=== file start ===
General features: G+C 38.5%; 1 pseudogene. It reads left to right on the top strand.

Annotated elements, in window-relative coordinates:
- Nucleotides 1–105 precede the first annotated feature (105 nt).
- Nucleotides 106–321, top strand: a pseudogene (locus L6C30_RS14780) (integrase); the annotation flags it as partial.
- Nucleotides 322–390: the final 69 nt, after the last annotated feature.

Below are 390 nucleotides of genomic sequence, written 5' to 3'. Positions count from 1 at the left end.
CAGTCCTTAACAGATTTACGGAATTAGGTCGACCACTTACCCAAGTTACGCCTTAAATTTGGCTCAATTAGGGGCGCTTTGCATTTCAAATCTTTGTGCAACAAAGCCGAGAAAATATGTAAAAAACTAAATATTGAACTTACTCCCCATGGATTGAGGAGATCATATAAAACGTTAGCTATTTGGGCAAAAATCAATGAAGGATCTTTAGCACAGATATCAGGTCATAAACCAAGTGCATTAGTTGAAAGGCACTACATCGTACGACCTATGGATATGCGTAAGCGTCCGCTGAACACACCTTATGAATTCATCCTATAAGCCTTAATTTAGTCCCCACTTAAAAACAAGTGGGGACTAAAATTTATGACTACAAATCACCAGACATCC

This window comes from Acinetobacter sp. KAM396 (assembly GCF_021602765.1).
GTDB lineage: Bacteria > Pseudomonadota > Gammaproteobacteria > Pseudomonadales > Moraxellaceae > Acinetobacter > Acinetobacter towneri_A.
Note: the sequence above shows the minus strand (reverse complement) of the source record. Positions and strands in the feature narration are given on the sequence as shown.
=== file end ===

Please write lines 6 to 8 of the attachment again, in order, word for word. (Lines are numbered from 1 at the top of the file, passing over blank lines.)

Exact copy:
Below are 390 nucleotides of genomic sequence, written 5' to 3'. Positions count from 1 at the left end.
CAGTCCTTAACAGATTTACGGAATTAGGTCGACCACTTACCCAAGTTACGCCTTAAATTTGGCTCAATTAGGGGCGCTTTGCATTTCAAATCTTTGTGCAACAAAGCCGAGAAAATATGTAAAAAACTAAATATTGAACTTACTCCCCATGGATTGAGGAGATCATATAAAACGTTAGCTATTTGGGCAAAAATCAATGAAGGATCTTTAGCACAGATATCAGGTCATAAACCAAGTGCATTAGTTGAAAGGCACTACATCGTACGACCTATGGATATGCGTAAGCGTCCGCTGAACACACCTTATGAATTCATCCTATAAGCCTTAATTTAGTCCCCACTTAAAAACAAGTGGGGACTAAAATTTATGACTACAAATCACCAGACATCC

This window comes from Acinetobacter sp. KAM396 (assembly GCF_021602765.1).